That allows us to run regular appliances, such as the blender or the microwave.
Since the space is so small, it still feels a bit like Â¡Â°playing house,Â¡Â± but that was one of my favorite games when I was a child. Theoretically the cabin sleeps six, using two permanent bunks and the couch in the eating area. The table folds up and the couch can be pulled out to make a double bed. The cabin also contains a bathroom (if you prefer, a Â¡Â°headÂ¡Â±) with a toilet, sink, and a very functional shower Don installed only a few years ago. The living quarters are compact but warm and cozy Â¡Âª a great place to sit and read, listen to music or books-on-tape, or take a nap.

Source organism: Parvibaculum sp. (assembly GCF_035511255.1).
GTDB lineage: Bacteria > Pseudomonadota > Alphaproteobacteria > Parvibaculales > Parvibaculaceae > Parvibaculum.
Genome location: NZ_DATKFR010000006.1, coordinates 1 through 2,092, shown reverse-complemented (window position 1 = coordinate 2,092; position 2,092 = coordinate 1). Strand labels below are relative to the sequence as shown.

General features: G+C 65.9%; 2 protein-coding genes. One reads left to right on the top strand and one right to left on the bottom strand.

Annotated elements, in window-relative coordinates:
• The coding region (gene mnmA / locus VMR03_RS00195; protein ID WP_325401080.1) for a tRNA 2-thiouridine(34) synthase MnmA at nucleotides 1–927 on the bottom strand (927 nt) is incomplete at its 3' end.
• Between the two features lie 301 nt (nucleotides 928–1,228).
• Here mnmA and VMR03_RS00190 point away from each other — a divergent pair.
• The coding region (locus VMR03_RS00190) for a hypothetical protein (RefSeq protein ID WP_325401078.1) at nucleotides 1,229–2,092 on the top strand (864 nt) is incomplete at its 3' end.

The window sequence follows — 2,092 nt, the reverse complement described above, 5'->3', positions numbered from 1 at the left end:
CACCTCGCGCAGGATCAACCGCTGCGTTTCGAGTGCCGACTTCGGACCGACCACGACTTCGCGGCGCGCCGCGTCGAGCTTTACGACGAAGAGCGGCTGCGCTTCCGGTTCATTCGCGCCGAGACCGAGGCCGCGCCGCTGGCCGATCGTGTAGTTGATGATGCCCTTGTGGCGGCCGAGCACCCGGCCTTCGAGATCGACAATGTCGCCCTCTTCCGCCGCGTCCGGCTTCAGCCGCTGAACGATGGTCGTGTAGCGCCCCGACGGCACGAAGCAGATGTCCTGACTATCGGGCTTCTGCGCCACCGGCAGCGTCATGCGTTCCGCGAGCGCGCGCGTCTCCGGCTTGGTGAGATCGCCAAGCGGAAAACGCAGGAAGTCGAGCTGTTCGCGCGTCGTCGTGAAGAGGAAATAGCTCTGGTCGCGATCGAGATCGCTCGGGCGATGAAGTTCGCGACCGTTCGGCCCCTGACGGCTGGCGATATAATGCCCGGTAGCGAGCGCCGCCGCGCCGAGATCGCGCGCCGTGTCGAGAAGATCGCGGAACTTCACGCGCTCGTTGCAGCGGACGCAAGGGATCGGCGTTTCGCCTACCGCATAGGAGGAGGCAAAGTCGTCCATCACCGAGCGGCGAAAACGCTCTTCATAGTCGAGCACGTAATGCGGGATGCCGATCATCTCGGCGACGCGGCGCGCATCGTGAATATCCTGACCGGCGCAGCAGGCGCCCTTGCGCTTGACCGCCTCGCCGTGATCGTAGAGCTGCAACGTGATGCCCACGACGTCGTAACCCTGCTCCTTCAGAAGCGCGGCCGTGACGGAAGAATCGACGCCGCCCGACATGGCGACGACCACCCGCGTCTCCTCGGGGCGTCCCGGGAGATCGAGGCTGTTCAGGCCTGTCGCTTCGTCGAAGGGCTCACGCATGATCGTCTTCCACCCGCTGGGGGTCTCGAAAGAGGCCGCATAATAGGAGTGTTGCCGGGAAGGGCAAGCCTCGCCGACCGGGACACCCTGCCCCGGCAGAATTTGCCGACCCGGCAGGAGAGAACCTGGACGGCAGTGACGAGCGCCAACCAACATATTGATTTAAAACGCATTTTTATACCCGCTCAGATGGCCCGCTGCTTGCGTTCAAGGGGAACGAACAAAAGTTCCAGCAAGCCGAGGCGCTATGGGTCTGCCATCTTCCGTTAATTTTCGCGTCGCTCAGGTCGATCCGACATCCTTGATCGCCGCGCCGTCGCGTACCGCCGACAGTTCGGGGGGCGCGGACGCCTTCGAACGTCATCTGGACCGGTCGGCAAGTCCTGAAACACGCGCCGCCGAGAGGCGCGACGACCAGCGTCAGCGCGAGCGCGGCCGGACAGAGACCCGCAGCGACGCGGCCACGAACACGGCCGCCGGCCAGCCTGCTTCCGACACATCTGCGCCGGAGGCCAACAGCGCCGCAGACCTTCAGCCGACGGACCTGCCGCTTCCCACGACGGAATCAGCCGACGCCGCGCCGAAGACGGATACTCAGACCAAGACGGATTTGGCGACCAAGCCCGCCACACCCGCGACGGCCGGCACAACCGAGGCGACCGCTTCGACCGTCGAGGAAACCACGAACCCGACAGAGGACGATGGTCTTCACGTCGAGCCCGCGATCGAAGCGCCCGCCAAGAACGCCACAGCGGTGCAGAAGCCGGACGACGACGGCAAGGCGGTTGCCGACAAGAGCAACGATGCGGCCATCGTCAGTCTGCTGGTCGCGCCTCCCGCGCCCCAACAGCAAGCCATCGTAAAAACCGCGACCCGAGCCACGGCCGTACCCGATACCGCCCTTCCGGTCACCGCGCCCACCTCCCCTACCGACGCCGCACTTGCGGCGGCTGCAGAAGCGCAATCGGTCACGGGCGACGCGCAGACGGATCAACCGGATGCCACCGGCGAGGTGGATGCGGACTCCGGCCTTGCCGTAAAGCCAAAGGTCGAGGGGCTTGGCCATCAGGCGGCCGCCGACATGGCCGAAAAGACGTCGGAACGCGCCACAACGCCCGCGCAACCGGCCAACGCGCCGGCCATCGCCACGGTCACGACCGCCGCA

It takes a while each year to get Pot Luck ready. Even before she (IÂ¡Â¯m sure you know that all boats are female) goes in the water, the bottom part of the hull needs to be painted. Once she is in the river, she gets cleaned thoroughly inside and out. Then weÂ¡Â¯re ready to stock her Â¡Âª and that is where I come into play. I have made a master list and go over it at the beginning of the season and buy, or bring from home, what is necessary.